Field audit: A field audit is the most comprehensive review of a taxpayer’s financial records. The field audit is performed by inspectors on-site or at the office of an authorized representative. In most cases the inspectors will review all the financial records that related to the tax return under audit.

A field audit is the least common and most intrusive type of audit. The IRS announced it will perform approximately 525,000 field audits during 2016. If you are unlucky enough to be chosen, it’s smart to engage a CPA who is experienced with IRS audits.

An experienced tax professional can help in a number of ways and is trained on how to discuss and resolve a case with the IRS. Work with someone you are comfortable talking to. It’s best to have someone who understands you and is able to explain what you did and why you did it.

Some important points:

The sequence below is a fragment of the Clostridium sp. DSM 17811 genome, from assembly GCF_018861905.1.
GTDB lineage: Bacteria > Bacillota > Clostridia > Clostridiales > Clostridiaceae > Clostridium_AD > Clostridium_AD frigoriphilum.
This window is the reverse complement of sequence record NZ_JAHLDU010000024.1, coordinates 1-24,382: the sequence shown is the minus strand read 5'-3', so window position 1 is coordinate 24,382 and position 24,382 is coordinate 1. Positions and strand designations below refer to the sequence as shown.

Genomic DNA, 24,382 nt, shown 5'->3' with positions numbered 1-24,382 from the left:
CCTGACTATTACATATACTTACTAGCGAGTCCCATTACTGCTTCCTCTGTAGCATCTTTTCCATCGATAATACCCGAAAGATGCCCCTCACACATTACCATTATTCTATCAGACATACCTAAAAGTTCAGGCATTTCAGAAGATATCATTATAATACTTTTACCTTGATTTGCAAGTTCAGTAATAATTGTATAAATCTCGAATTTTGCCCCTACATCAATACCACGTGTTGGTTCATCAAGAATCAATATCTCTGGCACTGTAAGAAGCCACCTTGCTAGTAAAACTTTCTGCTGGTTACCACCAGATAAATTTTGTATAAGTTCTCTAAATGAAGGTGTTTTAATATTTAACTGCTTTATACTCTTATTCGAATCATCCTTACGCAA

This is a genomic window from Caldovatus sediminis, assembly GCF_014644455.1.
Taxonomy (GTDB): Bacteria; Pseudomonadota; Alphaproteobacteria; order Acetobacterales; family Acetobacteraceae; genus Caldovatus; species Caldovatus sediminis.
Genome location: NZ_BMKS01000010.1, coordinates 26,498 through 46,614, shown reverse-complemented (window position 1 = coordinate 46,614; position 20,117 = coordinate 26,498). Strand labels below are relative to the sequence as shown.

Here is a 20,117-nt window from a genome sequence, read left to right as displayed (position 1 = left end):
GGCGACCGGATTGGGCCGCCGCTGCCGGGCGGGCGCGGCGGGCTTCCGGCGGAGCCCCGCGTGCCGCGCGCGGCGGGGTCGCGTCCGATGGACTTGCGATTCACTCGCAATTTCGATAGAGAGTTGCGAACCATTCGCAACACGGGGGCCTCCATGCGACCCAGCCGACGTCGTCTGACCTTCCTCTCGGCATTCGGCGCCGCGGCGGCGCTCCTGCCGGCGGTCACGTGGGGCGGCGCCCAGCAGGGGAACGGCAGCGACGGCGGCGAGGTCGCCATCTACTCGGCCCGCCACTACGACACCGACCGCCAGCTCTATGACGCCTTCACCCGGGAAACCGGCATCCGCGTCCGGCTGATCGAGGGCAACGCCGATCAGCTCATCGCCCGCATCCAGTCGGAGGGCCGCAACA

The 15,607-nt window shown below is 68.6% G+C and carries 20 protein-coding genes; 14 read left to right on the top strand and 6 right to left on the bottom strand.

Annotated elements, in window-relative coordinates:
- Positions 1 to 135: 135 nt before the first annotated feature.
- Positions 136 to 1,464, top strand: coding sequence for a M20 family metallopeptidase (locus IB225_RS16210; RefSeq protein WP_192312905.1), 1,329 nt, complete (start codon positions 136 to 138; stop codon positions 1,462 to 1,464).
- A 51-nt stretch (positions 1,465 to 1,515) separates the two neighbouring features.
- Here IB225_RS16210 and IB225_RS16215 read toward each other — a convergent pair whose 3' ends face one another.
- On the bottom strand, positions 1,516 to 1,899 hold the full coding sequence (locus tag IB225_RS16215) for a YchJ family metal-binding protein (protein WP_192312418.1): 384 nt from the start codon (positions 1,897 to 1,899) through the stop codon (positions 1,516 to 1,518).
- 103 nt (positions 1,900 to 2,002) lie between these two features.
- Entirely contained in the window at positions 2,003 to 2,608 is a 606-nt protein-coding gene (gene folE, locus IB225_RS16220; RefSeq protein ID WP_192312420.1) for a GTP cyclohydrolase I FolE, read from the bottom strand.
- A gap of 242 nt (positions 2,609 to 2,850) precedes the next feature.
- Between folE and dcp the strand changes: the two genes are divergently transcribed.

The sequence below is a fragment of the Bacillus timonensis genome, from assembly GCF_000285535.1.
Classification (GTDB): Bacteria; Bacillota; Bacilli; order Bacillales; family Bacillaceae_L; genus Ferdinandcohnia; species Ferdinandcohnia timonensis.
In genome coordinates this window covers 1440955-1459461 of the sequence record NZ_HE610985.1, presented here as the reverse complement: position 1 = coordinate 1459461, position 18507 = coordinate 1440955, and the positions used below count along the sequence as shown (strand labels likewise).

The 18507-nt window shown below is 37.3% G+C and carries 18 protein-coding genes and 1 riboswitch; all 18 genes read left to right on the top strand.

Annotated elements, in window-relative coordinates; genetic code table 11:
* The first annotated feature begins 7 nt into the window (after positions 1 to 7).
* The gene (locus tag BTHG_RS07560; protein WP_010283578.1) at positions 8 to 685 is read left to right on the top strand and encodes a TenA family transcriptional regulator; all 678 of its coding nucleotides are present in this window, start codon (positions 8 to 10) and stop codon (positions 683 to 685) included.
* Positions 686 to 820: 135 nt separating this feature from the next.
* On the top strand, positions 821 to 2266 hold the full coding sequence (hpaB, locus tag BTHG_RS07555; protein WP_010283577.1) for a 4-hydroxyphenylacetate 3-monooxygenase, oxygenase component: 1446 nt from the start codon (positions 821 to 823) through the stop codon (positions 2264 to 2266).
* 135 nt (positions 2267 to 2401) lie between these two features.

Ask for more time if you need it. Don’t meet the IRS unprepared.

Don’t host the IRS. It’s best to have your representative host the meeting.

Prepare your records. Make sure to include receipts and proof of payment.

Manage expectations. Strive to agree on changes, if needed, and manage your emotions.

Don’t elaborate. Answer questions directly. Simple answers are best.

Be honest and build trust with the auditor.

Know your rights. The taxpayer can discuss findings with the auditor’s manager when needed.

Time is on your side. Don’t rush to finish. Work at the pace that makes sense for your schedule without intentionally causing delays.

If you don’t agree, appeal the results. Work out differences with the auditor or manager if possible. If agreements can’t be reached, you have the right to appeal the result.

An IRS audit can be stressful, time consuming and costly. Maintaining a good record keeping system will help you be prepared in advance. Look for audit flags when the tax return is prepared. Make sure you spend extra time supporting larger or unusual deductions. Finally, if you are chosen for an audit, ask for help. A qualified CPA will help reduce stress and ensure you get to the proper result.

Matt Lee is a shareholder at Opsahl Dawson, a Vancouver-based CPA firm. He can be reached at matt@opsahlco.com.